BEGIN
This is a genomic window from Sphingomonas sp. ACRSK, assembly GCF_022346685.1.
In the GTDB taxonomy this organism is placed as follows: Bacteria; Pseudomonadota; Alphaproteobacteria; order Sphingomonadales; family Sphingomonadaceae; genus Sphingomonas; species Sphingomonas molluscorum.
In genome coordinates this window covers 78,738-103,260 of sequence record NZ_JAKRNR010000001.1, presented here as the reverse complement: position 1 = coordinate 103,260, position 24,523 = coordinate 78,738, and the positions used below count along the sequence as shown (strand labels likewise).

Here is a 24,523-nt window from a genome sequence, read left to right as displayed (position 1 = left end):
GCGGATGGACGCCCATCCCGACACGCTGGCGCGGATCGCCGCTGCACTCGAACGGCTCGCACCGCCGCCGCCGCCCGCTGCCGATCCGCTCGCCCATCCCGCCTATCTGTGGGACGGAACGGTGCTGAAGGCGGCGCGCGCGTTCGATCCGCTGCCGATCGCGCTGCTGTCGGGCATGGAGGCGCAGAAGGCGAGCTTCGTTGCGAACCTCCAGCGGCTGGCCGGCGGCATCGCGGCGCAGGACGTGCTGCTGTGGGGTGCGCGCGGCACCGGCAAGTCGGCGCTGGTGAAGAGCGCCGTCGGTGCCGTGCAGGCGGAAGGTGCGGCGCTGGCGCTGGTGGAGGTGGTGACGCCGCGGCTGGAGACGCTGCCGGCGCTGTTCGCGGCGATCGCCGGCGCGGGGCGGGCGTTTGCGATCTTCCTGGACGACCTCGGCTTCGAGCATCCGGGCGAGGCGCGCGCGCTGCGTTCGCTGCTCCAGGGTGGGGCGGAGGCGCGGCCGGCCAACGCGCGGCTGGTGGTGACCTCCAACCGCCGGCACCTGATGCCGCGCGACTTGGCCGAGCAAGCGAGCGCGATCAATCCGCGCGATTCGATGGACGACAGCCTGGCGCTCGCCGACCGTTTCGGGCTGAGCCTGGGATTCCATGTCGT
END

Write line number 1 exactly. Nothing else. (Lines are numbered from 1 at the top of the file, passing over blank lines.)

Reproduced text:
This is a genomic window from Sphingomonas sp. ACRSK, assembly GCF_022346685.1.